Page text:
I had another short story accepted for publication this week. I also had another rejection, but I get so many of those, it almost doesn’t count. The story should appear in July—more on that as I know more.
Meanwhile, I’m getting my completed novel ready for the next round of agent queries. I can’t decide whether to send queries out before or after I submit to #PitchWars. If accepted, I’ll work with a mentor to more fully polish my query materials. That’s coming up in September, which feels like a long way away, but really isn’t.
In the process, I re-read my first chapter and hated it..
What was I thinking?
As a result, I devoted most of this week to revision, cutting extraneous details to laser in on the primary conflict for my main character. I’m about to re-read chapter two. I sure hope I won’t be rewriting this coming week.
I wrote a short story about a sorceress betrayed by a king. She offers to have the king’s son, but he reneges on his promise to marry her. Her revenge? She refuses him his heir by staying pregnant for eight years.
That’s the premise. The story, which is mostly about what happens to the boy after he’s born, is told from the perspective of the sorceress’ giant bodyguard. More or less an uninvolved narrator. He follows the boy and tells the story, but doesn’t contribute much of anything to the plot.
The story—in addition to being somewhat clunky in its
current form—has just never worked. It comes across as mostly “tell” with huge
narrative distance. Maybe due to the point of view. The giant just doesn’t have
enough at stake to keep the tension high.
On the other hand, both sorceress and son die at the end of the tale, and since “dead men tell no tales,” the piece can’t be written from their perspective. Maybe one of them should live? I might try writing it that way and see if it works.
Have a thought about the uninvolved narrator? Pass it along.
On the querying front, no news to report. I’m looking at a couple of interesting options, including #PitchWars in September.
What is #PitMad? That’s the question I asked Anna Yeatts last March when she encouraged me to “do it.”
#PitMad is a quarterly event (March, June, September, December) during which writers pitch their completed novels on Twitter, using no more than 280 characters including–at minimum–the PitMad hashtag.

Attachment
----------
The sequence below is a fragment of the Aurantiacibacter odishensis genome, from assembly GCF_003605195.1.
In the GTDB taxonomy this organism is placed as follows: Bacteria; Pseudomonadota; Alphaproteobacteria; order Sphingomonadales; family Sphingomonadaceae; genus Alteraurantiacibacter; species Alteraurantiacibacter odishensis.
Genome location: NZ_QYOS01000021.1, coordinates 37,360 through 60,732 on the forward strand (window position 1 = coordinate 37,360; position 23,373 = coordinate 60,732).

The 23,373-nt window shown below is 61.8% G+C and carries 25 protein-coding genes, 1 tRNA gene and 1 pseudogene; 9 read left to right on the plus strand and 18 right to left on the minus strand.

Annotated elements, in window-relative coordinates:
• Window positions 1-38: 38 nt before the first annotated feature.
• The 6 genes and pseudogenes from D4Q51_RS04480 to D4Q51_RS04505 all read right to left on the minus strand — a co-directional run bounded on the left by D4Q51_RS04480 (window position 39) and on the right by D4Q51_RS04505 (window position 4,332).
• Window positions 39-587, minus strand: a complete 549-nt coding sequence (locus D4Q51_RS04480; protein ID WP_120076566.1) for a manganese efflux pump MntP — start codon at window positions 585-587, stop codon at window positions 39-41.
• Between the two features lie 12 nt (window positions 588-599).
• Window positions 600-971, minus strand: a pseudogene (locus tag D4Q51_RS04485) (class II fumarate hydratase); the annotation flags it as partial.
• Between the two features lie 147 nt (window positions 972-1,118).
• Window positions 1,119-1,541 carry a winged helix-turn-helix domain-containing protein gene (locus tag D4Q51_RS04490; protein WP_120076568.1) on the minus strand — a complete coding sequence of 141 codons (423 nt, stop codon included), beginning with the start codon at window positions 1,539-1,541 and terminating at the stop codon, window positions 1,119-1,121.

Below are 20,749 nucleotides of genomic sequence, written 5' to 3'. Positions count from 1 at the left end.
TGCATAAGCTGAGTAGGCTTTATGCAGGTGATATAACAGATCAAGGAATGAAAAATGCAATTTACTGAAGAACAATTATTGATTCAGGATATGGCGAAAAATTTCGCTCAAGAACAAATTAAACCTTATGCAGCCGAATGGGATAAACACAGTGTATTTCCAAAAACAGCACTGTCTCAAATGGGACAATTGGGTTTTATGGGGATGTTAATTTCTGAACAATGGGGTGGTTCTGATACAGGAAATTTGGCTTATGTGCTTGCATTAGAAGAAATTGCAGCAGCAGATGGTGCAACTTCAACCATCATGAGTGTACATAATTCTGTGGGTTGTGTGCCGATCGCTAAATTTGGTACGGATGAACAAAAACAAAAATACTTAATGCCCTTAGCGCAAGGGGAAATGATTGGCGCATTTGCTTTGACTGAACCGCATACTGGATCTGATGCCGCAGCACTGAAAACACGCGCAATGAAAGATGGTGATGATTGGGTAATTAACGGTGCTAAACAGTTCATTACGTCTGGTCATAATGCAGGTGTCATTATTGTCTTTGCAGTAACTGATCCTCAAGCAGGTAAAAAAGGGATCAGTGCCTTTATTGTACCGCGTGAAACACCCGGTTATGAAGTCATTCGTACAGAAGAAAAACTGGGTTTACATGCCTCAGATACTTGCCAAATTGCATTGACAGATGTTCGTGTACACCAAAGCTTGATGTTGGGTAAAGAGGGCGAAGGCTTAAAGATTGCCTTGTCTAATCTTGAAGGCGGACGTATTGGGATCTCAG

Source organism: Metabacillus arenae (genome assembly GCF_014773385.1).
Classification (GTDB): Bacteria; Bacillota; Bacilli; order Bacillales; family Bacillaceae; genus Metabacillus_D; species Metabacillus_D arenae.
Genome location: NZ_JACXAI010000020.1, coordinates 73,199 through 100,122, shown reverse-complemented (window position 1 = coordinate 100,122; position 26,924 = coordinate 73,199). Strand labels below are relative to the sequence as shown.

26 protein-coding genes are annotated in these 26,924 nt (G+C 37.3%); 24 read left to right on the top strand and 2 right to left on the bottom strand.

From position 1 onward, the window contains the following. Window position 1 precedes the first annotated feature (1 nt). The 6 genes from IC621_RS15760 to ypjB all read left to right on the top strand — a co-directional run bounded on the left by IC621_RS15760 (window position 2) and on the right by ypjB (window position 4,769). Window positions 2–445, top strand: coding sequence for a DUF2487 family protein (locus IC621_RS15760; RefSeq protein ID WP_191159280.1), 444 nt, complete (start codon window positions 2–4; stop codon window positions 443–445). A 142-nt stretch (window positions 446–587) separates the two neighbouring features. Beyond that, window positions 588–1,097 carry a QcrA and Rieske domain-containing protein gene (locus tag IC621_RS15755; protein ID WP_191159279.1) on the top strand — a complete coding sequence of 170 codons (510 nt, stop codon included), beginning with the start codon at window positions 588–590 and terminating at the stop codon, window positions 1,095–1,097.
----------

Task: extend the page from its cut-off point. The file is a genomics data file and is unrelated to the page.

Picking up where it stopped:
The goal is to attract agents who might want to represent your novel to publishers.
So no problem. After learning about it, I decided it would be a snap to condense my 87,000 word paranormal romance into 280 characters. And, since writers can tweet up to three times during a 12-hour, I needed three different tweets would be swell. That took some time to figure out, and quite a bit of brainstorming and revising to get it close to right.
Last March, I had fewer than 20 followers and didn’t understand the power of retweeting. Multiple RTs make a tweet to more likely come to the attention of everybody, including agents. My third tweet in March got 12 RTs.
Today, June 6, is the second #PitMad I’ve participated in. This time around, thanks to the amazingly supportive #WritingCommunity, and a large number of new followers, I had 92 RTs and 8 likes, although sadly, none of the likes came from agents.
Never mind. I met a lot of new people and RT’d a gazillion pitches for novels I definitely will want to read someday.
My tweet for The Last Summer Queen read: At 19, Macy wants her magic but first, has to get pregnant. Not easy in a female-only town. Summer Queen magic fails. Macy casts a forbidden spell and triggers an old curse. She loses her powers only to learn that love is the strongest magic.
I’m still waiting to hear from the agent who asked to read the entire manuscript and other agents I’ve queried. Based on everything I’ve learned, this is a process that can take a while. Like gardening, patience is key.
Meanwhile, I’m in Chapter 10 of my new work in progress. Let me know if I have any beta readers out there–I should be done with the first draft sometime in early September.
Whatever happened to stories that distinguished the hero from the villain by the color of their hats? White for the hero, black for the villain. Where are the villains stroking their handlebar mustaches and laughing maniacally while tying the helpless, hapless heroine to the train tracks? And where the heroes galloping up on a white horse at the last possible second to save said heroine?
For me, reading Sir Walter Scott’s Lochinvar—I think in high school—changed forever my perspective of what a hero could be. Lochinvar comes too late to the wedding, forcing him to steal the fair Ellen from her family. Is kidnapping heroic?
I’ve written about the character milestones I use as a way to organize character arcs. In my latest work in progress, I discovered—with amazement—that my hero and my villain had virtually identical histories.
Both lost mothers. Both had emotionally unavailable—absent—fathers. Both had conditional love and support from replacement mothers. Both were sent far from home to learn their craft under the same demanding and morally-suspect teacher. Both were forced to accept culturally defined roles that curtailed their freedom.
The difference between them, what made one the hero and one the villain, had more to do with conscious choices than with nature or nurture. Neither was born inherently good or evil.
Leaving me to ponder—am still pondering—the difference
between them. Resiliency? Stubbornness? Positivity? Sheer dumb luck?
The challenge for me is to sort through the little choices they made and will make as I tell the story. I need to sketch their emotional connections to those choices, to get at what motivates them to be hero and villain. I’m a bit daunted.
Meanwhile, the query quest continues. No news on that front, but I hope there will be soon. Please keep fingers crossed for me.